The PE program consisted of 12 weekly group sessions of 2 h, including a 30 min break. The content of the sessions was based on themes common in effective PE programs aiming at improvement of illness awareness, early detection, treatment adherence, and lifestyle adjustments (Table 1). Every PE group had a maximum of 16 participants, typically eight patients and eight related caregivers. Each patient was invited to bring one caregiver. The patients and caregivers received a workbook. Two mental health professionals with experience in BD treatment led the course following a manual describing content and execution of each session and using a slide set for each session. At least one of the course leaders had specific experience with BD PE groups.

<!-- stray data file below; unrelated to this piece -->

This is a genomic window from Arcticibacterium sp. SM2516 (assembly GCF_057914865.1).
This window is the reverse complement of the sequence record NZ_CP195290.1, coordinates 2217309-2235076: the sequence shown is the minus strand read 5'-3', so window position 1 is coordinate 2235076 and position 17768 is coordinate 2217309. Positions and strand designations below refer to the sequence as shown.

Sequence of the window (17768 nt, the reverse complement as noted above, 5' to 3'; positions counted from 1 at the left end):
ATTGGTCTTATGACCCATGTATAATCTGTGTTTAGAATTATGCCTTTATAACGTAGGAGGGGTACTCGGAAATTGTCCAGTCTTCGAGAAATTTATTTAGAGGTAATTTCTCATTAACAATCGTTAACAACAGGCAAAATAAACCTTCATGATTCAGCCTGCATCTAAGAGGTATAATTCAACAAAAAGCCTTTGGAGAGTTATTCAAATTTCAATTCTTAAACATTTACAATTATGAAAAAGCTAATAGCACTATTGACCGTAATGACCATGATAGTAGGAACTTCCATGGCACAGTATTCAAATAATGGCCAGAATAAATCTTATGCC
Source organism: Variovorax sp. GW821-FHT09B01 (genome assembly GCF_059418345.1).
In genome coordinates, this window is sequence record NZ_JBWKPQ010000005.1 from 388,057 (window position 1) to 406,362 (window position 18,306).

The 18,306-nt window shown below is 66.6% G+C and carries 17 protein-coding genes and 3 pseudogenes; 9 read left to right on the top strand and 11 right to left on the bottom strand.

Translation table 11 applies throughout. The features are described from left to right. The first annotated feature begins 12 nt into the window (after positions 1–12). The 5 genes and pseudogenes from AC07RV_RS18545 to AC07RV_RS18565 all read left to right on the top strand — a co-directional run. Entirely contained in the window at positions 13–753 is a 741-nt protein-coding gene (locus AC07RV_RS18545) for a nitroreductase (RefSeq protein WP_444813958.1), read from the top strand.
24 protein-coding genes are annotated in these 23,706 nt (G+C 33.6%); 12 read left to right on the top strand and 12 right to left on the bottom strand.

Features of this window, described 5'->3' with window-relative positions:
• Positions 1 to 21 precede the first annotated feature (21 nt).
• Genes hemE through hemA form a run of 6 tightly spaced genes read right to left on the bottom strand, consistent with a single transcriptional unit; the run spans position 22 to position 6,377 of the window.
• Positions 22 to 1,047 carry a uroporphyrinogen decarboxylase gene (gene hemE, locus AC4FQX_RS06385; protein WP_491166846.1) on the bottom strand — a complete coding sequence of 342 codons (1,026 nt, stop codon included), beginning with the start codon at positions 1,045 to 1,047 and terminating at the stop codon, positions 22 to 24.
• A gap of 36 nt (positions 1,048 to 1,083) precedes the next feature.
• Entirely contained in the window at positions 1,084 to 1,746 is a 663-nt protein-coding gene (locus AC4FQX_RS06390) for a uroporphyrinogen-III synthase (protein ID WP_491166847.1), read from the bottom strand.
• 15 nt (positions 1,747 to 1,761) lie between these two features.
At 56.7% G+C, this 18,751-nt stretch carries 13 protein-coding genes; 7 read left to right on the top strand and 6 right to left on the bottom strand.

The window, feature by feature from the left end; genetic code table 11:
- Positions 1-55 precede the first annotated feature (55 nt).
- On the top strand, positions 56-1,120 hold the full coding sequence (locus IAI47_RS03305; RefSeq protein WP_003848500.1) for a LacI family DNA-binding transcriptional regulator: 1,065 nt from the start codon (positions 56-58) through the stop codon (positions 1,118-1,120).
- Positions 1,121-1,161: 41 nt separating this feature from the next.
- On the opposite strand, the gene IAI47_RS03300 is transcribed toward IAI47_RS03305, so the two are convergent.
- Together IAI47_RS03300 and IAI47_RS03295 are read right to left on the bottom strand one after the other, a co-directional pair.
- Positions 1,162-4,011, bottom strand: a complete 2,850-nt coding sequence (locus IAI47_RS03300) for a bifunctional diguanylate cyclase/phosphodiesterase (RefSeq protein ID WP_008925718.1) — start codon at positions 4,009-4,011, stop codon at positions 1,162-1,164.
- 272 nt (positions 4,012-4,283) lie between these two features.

Table 1 Content of the psychoeducation program

Evaluation and measures

Patient measures Patient and illness characteristics were concisely assessed through questionnaires after session 1. After session 12, an evaluative questionnaire, including both closed and open-ended questions was administered. This questionnaire was constructed for the purpose of evaluating the various aspects of the PE group program, including content (by session) and form (duration, number of sessions, course materials). Closed questions were evaluated on a semantic differential scale ranging from 1 to 5, with 1 (‘very bad’) and 5 (‘very good’). Through open-ended questions patients were asked (1) what they found had been the most useful to them throughout the program, and (2) which aspects were redundant.